The periosteum is the fibrous membrane of connective tissue that snugly covers all bones, but it does not cover articular surfaces (where bones come in contact with each other). The articular surfaces are covered with cartilage, which prevents bones from rubbing together. The periosteum also contains attachment sites for muscles, ligaments, and tendons. For adults, the periosteum is responsible for forming new bone as a result of injury or infection. And in children, the periosteum is ...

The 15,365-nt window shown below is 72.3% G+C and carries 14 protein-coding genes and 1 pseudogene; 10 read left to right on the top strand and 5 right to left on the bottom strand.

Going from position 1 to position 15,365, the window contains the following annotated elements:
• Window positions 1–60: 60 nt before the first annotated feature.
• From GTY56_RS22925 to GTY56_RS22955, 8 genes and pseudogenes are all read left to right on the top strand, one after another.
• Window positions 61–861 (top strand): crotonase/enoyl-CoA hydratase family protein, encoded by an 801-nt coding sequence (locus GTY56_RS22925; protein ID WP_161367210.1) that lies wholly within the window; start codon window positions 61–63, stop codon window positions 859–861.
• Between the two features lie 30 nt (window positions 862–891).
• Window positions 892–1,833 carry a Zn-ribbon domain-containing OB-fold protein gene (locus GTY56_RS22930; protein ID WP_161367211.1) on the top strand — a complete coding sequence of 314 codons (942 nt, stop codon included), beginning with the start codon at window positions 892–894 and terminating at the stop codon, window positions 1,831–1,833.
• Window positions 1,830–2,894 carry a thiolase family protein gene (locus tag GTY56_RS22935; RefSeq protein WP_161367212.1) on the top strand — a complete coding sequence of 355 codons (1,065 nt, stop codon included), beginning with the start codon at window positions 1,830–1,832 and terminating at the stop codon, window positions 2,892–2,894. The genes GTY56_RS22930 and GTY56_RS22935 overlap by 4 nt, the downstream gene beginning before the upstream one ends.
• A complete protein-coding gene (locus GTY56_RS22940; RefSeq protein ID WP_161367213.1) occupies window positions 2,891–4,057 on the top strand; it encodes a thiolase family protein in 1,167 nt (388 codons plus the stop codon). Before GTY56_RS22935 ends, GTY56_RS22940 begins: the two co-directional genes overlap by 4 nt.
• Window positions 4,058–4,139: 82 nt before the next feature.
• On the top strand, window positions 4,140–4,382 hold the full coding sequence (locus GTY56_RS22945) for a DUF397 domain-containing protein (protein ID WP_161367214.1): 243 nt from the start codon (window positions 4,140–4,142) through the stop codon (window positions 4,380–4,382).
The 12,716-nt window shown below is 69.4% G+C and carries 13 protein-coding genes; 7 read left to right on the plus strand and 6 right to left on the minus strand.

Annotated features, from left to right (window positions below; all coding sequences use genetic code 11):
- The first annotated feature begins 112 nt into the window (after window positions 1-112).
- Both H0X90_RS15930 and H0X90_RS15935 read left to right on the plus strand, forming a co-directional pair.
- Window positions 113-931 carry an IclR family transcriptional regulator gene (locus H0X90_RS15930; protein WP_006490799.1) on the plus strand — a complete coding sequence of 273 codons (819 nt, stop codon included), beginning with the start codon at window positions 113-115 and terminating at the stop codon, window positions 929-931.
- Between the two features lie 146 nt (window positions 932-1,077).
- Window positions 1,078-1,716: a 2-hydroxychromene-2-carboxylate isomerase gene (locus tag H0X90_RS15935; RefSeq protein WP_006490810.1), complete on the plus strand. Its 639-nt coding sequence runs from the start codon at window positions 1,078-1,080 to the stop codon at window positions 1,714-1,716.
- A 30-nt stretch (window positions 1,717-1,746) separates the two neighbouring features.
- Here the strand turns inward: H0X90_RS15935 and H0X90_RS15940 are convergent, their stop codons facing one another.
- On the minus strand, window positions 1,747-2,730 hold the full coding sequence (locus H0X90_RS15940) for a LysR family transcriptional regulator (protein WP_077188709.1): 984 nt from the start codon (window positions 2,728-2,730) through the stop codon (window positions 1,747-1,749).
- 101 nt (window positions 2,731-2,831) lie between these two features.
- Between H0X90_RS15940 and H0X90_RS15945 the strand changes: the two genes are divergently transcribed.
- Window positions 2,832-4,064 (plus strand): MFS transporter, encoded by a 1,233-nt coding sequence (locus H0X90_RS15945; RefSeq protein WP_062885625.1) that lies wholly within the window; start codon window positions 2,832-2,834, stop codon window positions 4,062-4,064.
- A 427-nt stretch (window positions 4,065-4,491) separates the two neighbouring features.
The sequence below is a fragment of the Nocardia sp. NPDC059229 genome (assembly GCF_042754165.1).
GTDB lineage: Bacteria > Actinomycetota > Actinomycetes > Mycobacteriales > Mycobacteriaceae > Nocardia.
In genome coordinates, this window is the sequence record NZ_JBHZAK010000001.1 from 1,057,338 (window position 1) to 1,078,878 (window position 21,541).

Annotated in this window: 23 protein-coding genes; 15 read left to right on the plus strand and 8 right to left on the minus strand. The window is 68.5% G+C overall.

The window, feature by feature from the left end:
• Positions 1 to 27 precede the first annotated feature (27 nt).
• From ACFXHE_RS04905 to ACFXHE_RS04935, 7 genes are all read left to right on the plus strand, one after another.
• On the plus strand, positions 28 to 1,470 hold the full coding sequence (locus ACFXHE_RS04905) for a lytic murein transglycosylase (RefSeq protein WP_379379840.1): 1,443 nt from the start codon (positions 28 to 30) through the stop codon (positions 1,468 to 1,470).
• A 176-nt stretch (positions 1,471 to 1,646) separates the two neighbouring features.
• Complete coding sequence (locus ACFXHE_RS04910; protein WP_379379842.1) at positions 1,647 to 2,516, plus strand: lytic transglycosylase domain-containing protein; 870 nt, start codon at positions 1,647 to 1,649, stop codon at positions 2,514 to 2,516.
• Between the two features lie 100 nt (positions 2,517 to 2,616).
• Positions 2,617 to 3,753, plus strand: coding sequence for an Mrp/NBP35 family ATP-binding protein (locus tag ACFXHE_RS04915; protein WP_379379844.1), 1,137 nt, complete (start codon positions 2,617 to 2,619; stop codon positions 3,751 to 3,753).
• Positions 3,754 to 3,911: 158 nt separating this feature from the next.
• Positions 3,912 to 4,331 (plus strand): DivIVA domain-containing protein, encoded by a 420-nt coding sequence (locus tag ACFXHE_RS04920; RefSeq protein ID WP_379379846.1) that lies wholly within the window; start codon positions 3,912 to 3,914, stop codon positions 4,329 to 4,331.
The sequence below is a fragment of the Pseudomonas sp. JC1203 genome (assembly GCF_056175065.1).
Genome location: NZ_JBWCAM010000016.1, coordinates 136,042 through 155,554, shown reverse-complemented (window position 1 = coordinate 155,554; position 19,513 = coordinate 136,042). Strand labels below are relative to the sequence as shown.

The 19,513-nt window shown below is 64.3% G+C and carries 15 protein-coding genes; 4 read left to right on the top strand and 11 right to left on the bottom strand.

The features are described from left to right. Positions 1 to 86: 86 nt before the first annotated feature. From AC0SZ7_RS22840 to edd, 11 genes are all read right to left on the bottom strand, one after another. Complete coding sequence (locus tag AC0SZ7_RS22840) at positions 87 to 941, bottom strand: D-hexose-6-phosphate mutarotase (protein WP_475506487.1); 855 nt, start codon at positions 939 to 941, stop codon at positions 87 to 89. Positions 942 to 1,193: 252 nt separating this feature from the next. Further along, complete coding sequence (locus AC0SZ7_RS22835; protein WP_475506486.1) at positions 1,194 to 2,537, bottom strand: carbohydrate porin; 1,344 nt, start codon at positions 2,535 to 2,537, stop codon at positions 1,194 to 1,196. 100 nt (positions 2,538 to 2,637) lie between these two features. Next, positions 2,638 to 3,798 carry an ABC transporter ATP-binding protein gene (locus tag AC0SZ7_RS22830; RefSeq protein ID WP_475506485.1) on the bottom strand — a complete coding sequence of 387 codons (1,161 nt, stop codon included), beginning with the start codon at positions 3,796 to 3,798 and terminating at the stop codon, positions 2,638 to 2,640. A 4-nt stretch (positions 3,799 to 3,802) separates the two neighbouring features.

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    Full Periosteum Description

    [Continued from above] . . . critical to new bone formation, as well as configuring the shape of bone. A Volkmann's canal is one that allows the transmission of blood vessels (or capillaries) from the periosteum into the bone.